By Mark Hulbert
Gutsy contrarians are betting that inflation will be a lot lower in one year’s time, and lower still in two years.
Their outlook is at odds to Wall Street’s consensus, but that is the point. As Humphrey Neill, the father of contrarian analysis, reminded his clients: “When everyone thinks alike, everyone is likely to be wrong.”
The Wall Street consensus hit a crescendo this week with the release of the latest Consumer Price Index numbers. As judged by its change over the past 12 months, inflation is now running at 7.0%, a near-40-year high . Many of those who predicted that inflation would be transitory now say they believe inflation will remain higher and persist longer than envisioned.
Contrarians, in contrast, insist that talk is cheap. A narrative that is as widely held as the inflation-is-here-to-stay consensus gives analysts cover not to regularly subject their beliefs to critical scrutiny. But we should know better: The same people who now predict inflation will stay higher for longer were, just a year ago, insisting that low inflation was here to stay. Why should we believe them more now?
The fact is that most inflation forecasters do little more than extrapolate the recent past into the future. When inflation over the trailing year is high, they predict that it will remain high, and vice versa. Such extrapolation might be helpful if inflation exhibited trends — “inflation persistence,” as researchers refer to it. But, as I wrote a year ago , the historical evidence for inflation persistence is weak, at best.
The three inflation projection models listed below are among those that researchers have found to do better than naïve extrapolation.
A quarterly survey of 36 professional economic forecasters conducted by the Philadelphia Federal Reserve bank .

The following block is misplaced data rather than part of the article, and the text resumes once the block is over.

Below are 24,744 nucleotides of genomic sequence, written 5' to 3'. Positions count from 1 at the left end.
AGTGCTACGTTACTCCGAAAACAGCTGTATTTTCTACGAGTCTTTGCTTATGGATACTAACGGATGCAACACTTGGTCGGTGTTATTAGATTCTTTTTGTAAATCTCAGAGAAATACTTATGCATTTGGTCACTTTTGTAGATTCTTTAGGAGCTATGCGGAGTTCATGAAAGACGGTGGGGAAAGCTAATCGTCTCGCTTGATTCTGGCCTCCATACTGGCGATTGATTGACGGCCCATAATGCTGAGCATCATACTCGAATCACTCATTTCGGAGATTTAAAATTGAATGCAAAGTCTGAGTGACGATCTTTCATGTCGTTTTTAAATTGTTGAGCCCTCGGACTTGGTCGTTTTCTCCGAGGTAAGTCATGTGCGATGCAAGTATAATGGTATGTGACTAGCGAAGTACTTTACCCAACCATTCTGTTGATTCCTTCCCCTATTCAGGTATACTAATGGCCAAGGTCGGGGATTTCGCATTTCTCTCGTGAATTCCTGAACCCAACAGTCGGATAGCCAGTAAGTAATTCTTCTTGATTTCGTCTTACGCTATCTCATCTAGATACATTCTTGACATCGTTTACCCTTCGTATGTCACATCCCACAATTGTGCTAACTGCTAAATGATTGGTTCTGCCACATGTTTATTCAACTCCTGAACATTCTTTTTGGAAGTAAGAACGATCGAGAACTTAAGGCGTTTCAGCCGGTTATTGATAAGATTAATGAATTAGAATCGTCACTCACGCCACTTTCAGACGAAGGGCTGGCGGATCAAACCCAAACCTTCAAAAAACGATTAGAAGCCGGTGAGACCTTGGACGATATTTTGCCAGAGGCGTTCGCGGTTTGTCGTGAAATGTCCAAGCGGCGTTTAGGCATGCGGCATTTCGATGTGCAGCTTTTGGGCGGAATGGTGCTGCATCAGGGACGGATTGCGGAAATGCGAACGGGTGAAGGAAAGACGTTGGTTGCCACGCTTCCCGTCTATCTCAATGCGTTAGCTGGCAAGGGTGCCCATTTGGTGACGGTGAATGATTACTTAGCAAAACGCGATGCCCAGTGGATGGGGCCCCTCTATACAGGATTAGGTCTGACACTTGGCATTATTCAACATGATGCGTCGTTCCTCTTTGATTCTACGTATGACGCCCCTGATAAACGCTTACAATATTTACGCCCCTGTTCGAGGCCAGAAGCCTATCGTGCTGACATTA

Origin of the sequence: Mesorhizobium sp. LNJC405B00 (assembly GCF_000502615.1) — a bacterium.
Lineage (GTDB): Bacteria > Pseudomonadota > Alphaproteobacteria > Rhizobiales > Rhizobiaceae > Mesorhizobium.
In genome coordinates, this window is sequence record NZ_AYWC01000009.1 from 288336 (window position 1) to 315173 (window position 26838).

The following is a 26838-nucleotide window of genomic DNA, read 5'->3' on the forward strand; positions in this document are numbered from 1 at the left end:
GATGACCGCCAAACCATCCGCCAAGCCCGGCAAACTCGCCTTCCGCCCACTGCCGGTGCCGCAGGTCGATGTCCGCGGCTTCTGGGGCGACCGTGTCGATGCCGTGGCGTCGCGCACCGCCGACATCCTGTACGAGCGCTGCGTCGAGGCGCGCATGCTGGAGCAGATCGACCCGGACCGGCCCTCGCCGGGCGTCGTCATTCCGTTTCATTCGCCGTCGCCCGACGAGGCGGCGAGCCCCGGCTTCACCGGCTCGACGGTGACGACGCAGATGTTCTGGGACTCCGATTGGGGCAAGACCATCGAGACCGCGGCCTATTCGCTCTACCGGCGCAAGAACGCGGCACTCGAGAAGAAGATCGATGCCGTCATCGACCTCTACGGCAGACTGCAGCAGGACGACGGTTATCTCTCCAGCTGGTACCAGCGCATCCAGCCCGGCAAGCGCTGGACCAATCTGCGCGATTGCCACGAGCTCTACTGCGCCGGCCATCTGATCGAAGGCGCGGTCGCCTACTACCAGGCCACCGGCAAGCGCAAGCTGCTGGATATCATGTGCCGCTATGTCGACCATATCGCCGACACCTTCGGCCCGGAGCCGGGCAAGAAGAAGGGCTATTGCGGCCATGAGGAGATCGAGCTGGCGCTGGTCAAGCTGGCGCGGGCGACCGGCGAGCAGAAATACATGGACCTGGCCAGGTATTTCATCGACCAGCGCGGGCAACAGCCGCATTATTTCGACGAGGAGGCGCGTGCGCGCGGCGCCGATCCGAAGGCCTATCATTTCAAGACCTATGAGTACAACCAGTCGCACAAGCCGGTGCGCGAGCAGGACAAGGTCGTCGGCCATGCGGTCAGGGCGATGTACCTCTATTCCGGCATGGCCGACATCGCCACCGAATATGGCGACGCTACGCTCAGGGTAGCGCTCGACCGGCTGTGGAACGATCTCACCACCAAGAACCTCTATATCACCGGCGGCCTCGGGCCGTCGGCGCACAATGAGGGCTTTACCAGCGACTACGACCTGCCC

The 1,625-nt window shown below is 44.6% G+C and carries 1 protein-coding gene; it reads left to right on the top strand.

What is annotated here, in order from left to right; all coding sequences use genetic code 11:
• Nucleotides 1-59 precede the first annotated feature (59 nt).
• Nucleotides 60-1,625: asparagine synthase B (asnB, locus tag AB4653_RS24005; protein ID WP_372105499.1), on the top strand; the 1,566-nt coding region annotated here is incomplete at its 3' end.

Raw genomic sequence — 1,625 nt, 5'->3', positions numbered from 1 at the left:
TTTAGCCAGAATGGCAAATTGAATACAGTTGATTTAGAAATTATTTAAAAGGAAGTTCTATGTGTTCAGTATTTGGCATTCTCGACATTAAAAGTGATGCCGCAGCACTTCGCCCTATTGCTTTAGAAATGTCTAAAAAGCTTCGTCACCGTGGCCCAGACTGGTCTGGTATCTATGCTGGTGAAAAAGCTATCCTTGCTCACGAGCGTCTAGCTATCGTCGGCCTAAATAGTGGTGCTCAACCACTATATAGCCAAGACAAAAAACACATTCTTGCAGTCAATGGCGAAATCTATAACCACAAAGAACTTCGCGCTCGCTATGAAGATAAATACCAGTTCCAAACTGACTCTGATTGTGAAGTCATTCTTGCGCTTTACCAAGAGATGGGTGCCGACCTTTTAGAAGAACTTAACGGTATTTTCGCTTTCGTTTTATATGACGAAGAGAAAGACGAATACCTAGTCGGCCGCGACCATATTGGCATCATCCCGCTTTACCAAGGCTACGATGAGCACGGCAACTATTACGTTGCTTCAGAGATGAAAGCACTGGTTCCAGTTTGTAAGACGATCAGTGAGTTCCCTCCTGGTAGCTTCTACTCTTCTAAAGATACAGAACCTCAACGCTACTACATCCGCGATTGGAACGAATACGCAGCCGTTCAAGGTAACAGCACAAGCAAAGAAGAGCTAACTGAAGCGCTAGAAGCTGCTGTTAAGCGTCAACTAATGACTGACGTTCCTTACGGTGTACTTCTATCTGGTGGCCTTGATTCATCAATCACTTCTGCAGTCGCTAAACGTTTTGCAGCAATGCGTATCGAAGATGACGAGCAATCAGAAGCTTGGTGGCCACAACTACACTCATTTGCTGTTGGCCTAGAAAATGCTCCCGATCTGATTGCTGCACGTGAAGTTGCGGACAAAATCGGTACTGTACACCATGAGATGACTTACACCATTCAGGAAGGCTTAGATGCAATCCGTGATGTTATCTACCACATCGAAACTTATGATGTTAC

Wolters Kluwer’s Blue Chip Economic Indicators . In this monthly survey, Wolters Kluwer polls a group of individuals the firm has determined to be “America’s top business economists.” Among the questions the economists are asked is their outlook for inflation.
An inflation-expectations model devised a number of years ago by the Cleveland Federal Reserve bank. It has a number of inputs, including Treasury yields, surveys of professional forecasters and inflation swaps (derivatives in which one party to the transaction agrees to swap fixed payments in return for payments tied to the inflation rate).
The accompanying chart, below, plots what each of these three models is projecting for inflation in 2022 and 2023. On average, the models project that inflation this year will be 3.2%, which is less than half the CPI’s trailing 12-month rate of change. For 2023, the models’ average forecast is 2.1%.
I should stress that these three aren’t the only models that have decent track records. But they are enough to give us pause in blindly accepting the current consensus that high inflation will be persistent.
If the models are accurate, then contrarians among you might consider investing in bonds. Just as they have suffered in recent months as inflation has heated up, they should benefit as inflation cools.
Mark Hulbert is a regular contributor to MarketWatch. His Hulbert Ratings tracks investment newsletters that pay a flat fee to be audited. He can be reached at firstname.lastname@example.org .